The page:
public Date getCreationDate() {
return new Date(creationDate.getTime());
}

}

 

You should also check the invariants in the build method and throw in an IllegalStateException if any attribute is invalid. This will ensure that the object is in a workable state once it is instantiated.

The client code will look like this :

public static void main(String[] args) {
ImmutableUser user = new ImmutableUser.UserBuilder("shekhar",
"password").firstName("shekhar").lastName("gulati")
.email("shekhargulati84@gmail.com").build();
}

 

In this way you build a complex object which is immutable and has all the advantages of immutable objects.

Note : Effective Java is a must read for every Java developer

Published at DZone with permission of its author, Shekhar Gulati.

(Note: Opinions expressed in this article and its replies are the opinions of their respective authors and not those of DZone, Inc.)

Comments

Thomas Escolan replied on Tue, 2010/08/03 - 2:48am

I guess you missed a point in immutability description : 4 - more than being final and private, the accessible members of the class HAVE to be immutable also ; in this case, String members are... But what if we used something like user.getAddress().setStreet("changed state avenue") ?.. Have a good day.

Liran Mendelovich replied on Tue, 2010/08/03 - 2:58am in response to: Thomas Escolan

Is the Builder way better than do only one constructor which contain all the fields ?

Jeff Lin replied on Tue, 2010/08/03 - 4:25am in response to: Thomas Escolan

@Thomas Escolan

 Aren't Strings immutable?

Slava Lo replied on Tue, 2010/08/03 - 6:02am in response to: Thomas Escolan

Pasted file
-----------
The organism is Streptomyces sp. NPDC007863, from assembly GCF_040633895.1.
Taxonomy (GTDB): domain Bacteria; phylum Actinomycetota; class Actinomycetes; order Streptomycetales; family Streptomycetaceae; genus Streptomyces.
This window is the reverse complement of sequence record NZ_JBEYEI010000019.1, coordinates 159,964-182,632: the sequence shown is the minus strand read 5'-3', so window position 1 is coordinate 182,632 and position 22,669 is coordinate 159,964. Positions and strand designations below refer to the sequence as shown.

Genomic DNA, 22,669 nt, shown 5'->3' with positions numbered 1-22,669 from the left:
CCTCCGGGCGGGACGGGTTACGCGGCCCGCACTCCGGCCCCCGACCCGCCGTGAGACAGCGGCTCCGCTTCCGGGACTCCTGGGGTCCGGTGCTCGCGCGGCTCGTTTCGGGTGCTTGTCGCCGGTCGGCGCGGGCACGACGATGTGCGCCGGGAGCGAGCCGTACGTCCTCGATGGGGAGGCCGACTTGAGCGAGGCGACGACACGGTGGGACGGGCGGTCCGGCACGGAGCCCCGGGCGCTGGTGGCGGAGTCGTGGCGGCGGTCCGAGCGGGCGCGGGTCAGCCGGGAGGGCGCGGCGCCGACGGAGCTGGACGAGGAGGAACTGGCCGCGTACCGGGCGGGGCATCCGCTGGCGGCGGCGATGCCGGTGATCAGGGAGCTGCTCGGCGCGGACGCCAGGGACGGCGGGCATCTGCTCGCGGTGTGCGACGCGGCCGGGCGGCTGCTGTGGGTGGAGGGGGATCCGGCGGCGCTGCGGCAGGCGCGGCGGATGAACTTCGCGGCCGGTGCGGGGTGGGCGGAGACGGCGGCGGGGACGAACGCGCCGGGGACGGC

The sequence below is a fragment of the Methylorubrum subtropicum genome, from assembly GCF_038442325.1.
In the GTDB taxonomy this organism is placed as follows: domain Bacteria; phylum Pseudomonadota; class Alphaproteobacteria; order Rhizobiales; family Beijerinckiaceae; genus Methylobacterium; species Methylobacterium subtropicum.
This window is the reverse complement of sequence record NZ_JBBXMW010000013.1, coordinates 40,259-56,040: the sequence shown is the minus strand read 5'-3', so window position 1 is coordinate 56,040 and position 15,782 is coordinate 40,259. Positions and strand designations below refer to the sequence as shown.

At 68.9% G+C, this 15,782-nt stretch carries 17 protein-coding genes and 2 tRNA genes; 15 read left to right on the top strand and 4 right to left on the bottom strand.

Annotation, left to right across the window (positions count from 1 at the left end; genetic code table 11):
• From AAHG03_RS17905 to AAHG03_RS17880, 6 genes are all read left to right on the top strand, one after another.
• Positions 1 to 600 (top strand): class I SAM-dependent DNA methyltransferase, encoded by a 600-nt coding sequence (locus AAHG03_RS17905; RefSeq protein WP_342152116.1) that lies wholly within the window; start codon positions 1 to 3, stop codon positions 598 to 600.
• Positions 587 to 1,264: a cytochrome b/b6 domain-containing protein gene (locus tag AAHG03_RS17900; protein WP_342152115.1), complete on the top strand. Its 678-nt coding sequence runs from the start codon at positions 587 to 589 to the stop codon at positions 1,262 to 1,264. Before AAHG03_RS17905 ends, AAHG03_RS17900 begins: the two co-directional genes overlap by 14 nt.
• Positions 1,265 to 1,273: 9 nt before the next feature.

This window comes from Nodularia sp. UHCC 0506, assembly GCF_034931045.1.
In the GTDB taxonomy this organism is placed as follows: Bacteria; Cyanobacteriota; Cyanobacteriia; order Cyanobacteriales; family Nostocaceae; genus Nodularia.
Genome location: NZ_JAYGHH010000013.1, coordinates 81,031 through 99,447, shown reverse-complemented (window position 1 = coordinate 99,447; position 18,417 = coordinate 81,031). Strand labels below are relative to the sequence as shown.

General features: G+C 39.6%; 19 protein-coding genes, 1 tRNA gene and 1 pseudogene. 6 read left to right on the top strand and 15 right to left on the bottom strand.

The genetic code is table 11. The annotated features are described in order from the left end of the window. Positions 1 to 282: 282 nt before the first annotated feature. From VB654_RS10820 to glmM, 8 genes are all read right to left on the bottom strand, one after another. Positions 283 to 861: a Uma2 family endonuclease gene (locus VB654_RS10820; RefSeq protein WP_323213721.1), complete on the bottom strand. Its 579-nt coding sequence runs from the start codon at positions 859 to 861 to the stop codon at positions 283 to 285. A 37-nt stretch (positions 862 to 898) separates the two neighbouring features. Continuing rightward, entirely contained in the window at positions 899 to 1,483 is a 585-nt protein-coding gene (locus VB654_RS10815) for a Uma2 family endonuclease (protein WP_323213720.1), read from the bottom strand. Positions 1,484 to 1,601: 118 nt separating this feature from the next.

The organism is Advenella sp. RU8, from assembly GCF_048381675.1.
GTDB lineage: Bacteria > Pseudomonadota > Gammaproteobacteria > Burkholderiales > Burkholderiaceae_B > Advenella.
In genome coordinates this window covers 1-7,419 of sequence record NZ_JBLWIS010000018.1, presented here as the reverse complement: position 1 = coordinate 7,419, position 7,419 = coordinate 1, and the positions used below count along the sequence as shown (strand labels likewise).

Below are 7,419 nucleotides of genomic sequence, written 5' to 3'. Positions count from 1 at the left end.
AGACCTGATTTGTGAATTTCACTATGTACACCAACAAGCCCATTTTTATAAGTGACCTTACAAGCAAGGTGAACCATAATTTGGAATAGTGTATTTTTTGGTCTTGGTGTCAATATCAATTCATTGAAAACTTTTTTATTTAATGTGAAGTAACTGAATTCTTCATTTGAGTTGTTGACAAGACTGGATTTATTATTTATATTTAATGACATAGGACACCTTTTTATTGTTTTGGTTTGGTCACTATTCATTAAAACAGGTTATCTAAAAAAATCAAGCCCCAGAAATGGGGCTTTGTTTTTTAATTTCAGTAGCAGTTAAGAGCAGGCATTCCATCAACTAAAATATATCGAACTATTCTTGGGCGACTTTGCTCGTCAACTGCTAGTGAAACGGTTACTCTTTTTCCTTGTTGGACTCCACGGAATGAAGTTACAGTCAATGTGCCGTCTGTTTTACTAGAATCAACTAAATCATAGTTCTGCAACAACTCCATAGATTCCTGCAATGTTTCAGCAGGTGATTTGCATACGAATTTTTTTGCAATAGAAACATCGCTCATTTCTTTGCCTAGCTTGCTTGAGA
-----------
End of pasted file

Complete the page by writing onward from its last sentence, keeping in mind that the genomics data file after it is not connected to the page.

I think the author demonstrated (maybe not explicitly) this in getCreationDate, where it actually returns a copy of Date rather than the actual value of a property.

Slava Lo replied on Tue, 2010/08/03 - 6:06am in response to: Liran Mendelovich

The problem with constructor which accepts all fields is that the list of parameters can get very long, and all the client code which uses the constructor will have to be changed every time new optional field is added or some field is removed.

It is also very easy to misplace the values passed to the constructor in case when they are of the same type (like firstname and lastname which would be both of type String)

Shekhar Gulati replied on Tue, 2010/08/03 - 7:54am in response to: Slava Lo

@Slava Yes that's correct. I didn't mentioned it explicitly but I showed it through Date. I will update the article to make it explicit.

Shekhar Gulati replied on Tue, 2010/08/03 - 8:02am in response to: Liran Mendelovich

Builder pattern makes sense when constructors of class has more parameters, and most of those parameters are optional. Builder also leads to clean client code as shown in the article.

Liran Mendelovich replied on Tue, 2010/08/03 - 8:39am in response to: Shekhar Gulati